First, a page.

Look Up — Cloudy with a Chance of Millennials
The crowd of 500 intellectuals were waiting eagerly at NextBigWhat’s Unpluggd 2015 event in anticipation. They had been patiently sitting through the demos on stage by some promising future entrepreneurs. But the highlight of the day was yet to come. Housing’s CEO (then and now ex) Rahul Yadav was about to address them. This author, not wanting to miss the session, skipped the tea break and grabbed a seat in front to directly hear from the ‘perceived’ David’s mouth (David of the David and Goliath). Off late Rahul had become a headline grabber. And the articles written about him portrayed him to be a young brash executive who didn't have much respect for other startup ventures . And the people who had come there were excited about listening an inside story about the ruckus he had created in the past few months.
Be it the spat with Shailendra Singh of Sequoia India, or his differences with the Housing Board of Directors that became public or his Facebook posts on Vishal Sikka of Infosys who was trying to grab a wink and refusing to answer this young chap’s burning question. All these made him look like the Virat Kohli (the aggressive young Indian ready for world domination) of Indian Startup scene. Was it the case?
Through his talk, he came across as someone who spoke his mind out and didn't hold back any word that might make him look politically incorrect. In his view, real innovation wasn't happening in India and stuff like scanning food menu’s (dig at zomato) didn't count as one. On being asked how was he executing the announcement of transfer of his Housing stake to his employees he said that it’s being done an will be closed soon. He portrayed that he didn’t care for the money and he had age on his side and he could always make a few more millions. For his penchant for controversies, he replied that those who knew him for college days know that this is not something new and weren't surprised. Then it was the dean and principal, now it’s the investors and board of directors.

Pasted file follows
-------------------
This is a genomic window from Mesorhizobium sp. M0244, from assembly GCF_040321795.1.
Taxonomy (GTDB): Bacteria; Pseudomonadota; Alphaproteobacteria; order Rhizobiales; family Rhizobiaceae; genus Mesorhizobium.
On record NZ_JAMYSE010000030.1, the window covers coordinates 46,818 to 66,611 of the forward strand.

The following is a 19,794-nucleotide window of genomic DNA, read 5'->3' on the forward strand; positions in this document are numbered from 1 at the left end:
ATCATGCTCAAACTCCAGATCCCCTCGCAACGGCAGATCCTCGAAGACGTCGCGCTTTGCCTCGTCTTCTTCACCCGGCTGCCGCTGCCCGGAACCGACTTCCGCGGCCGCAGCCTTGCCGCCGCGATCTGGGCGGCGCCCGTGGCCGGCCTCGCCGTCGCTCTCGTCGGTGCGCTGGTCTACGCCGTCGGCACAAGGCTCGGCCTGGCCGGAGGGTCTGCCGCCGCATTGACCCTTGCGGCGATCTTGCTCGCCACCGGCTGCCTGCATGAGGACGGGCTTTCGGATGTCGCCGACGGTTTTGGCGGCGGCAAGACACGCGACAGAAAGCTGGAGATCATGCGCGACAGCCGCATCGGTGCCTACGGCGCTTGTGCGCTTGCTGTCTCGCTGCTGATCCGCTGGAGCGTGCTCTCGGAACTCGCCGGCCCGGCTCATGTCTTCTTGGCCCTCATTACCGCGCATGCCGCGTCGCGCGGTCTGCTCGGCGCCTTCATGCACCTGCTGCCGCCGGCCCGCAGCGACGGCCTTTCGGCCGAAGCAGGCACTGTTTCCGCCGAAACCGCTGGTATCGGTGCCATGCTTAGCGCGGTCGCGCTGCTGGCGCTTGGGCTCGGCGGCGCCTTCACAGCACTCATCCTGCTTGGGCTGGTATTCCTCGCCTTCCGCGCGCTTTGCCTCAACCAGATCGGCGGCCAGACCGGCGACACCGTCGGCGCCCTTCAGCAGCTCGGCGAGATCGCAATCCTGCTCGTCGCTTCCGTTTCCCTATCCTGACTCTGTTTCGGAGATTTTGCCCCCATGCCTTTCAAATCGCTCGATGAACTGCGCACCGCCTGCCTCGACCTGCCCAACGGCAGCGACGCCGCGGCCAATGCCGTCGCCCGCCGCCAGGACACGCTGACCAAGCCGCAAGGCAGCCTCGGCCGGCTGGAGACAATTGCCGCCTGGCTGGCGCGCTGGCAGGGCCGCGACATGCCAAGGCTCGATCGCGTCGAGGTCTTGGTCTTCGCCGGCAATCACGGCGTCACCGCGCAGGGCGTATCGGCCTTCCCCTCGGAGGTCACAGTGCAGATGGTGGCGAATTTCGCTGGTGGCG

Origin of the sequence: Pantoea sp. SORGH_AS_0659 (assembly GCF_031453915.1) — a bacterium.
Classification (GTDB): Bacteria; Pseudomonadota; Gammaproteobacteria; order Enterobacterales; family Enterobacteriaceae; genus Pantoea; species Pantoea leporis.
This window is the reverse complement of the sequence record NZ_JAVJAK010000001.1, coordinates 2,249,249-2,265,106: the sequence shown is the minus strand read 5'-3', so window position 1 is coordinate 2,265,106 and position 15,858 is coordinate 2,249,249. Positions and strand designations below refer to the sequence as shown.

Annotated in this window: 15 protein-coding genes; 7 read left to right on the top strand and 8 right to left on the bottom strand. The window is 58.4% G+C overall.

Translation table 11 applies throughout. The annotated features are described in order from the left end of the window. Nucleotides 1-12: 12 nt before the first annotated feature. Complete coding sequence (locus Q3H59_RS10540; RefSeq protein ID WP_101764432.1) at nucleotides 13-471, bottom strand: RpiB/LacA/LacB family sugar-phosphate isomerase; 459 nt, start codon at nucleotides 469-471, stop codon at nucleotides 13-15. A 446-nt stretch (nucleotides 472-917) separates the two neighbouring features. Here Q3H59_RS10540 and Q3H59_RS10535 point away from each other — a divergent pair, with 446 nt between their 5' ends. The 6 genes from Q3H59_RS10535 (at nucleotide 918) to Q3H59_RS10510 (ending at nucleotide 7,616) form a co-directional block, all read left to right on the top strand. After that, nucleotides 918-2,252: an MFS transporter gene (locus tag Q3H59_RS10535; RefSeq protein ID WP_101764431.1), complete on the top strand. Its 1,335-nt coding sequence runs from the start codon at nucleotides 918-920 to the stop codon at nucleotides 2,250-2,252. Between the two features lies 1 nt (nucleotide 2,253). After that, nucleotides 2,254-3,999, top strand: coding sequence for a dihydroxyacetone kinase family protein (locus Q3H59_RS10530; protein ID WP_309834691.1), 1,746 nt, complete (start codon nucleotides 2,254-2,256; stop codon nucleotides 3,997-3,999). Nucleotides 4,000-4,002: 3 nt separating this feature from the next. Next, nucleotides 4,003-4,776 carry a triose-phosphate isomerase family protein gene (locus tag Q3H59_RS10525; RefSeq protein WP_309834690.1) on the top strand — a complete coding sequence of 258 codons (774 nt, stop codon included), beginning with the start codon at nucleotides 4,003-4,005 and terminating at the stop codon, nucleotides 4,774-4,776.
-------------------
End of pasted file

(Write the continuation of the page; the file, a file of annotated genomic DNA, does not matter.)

Here was a millennial entrepreneur who was brash, aggressive, talked thrash about the competition. Comparisons of him and Steve Jobs we know of (since his 2nd stint) are uncalled for. But he could easily be compared to Steve’s dear friend, Larry Ellison. But it seemed that inside Rahul lurked a people loving socialist that reared its head once in a while and that made him unlike the heavy capitalist tendencies living inside high flying entrepreneurs.
All these aside here’s my 2 paisa (Paisa is the Indian Cent) to the overall issue. Rahul is a millennial. Enough has been written about managing, showing respect and leading the millennials who work for you at the work place. But exactly how do you manage a millennial entrepreneur? India has produced some great IT entrepreneurs during the economic liberalization of India (80's and 90's). Now that these entrepreneurs are handing the reins of their companies to their hand groomed second in line, they should take out some time to groom and mentor the young, impatient and raring to go Rahul Yadav’s of this generation. Also its for the non-millennial VC’s, Angels, and investment community to take note that such brashness, aggressiveness and impatience are here to stay as the millennial generation feels entitled so and have to work their way around it. Also, the millennials value purpose and want to build the next TOMS shoes and make a difference to their own societies besides churning out a decent profit and it’s for returns-viewing-investment-fund-managers to respect these and accommodate them into the business model besides looking for unicorns that will make them the next Peter Thiel.
And for the millennials (including this author and co-founder of Whenda). Its good to be impatient for results but be patient with people. Sometimes its OK to let your work do the talking. That you are passionate is good but you are distracted by the next coolest thing is not. That you are mad about making a difference is good. But be respectful to people you meet (respect them as fellow human beings and not for their titles). But more than anything, be yourself. A Rahul Dravid and a Saurav Ganguly (cricketers, poles apart in character and temperament towards the game) did co-exist as leaders and rallied teams to success in ways that matched their character.
Would like to end it with a quote on why mutualism between entrepreneurs and investor is needed.
‘If you want to go fast, Go alone. If you want to go far, go together.’